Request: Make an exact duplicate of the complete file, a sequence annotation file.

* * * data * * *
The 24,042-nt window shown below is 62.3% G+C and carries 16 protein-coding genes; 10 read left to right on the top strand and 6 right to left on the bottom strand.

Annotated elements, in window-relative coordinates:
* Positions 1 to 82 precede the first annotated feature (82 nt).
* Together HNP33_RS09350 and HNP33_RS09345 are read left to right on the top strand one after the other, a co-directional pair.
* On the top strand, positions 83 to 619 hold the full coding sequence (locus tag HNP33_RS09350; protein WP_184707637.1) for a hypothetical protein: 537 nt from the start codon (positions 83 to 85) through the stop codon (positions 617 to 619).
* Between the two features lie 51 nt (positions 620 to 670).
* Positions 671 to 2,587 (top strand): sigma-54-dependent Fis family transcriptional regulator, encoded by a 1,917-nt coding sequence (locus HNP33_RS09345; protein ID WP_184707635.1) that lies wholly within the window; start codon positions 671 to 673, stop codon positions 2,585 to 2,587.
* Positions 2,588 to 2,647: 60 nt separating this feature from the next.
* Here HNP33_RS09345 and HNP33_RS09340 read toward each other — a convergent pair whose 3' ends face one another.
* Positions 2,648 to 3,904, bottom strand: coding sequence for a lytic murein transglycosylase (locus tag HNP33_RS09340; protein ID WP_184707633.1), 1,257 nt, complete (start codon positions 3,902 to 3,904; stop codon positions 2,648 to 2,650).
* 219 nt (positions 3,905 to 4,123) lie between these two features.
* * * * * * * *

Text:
The 24,042-nt window shown below is 62.3% G+C and carries 16 protein-coding genes; 10 read left to right on the top strand and 6 right to left on the bottom strand.

Annotated elements, in window-relative coordinates:
* Positions 1 to 82 precede the first annotated feature (82 nt).
* Together HNP33_RS09350 and HNP33_RS09345 are read left to right on the top strand one after the other, a co-directional pair.
* On the top strand, positions 83 to 619 hold the full coding sequence (locus tag HNP33_RS09350; protein WP_184707637.1) for a hypothetical protein: 537 nt from the start codon (positions 83 to 85) through the stop codon (positions 617 to 619).
* Between the two features lie 51 nt (positions 620 to 670).
* Positions 671 to 2,587 (top strand): sigma-54-dependent Fis family transcriptional regulator, encoded by a 1,917-nt coding sequence (locus HNP33_RS09345; protein ID WP_184707635.1) that lies wholly within the window; start codon positions 671 to 673, stop codon positions 2,585 to 2,587.
* Positions 2,588 to 2,647: 60 nt separating this feature from the next.
* Here HNP33_RS09345 and HNP33_RS09340 read toward each other — a convergent pair whose 3' ends face one another.
* Positions 2,648 to 3,904, bottom strand: coding sequence for a lytic murein transglycosylase (locus tag HNP33_RS09340; protein ID WP_184707633.1), 1,257 nt, complete (start codon positions 3,902 to 3,904; stop codon positions 2,648 to 2,650).
* 219 nt (positions 3,905 to 4,123) lie between these two features.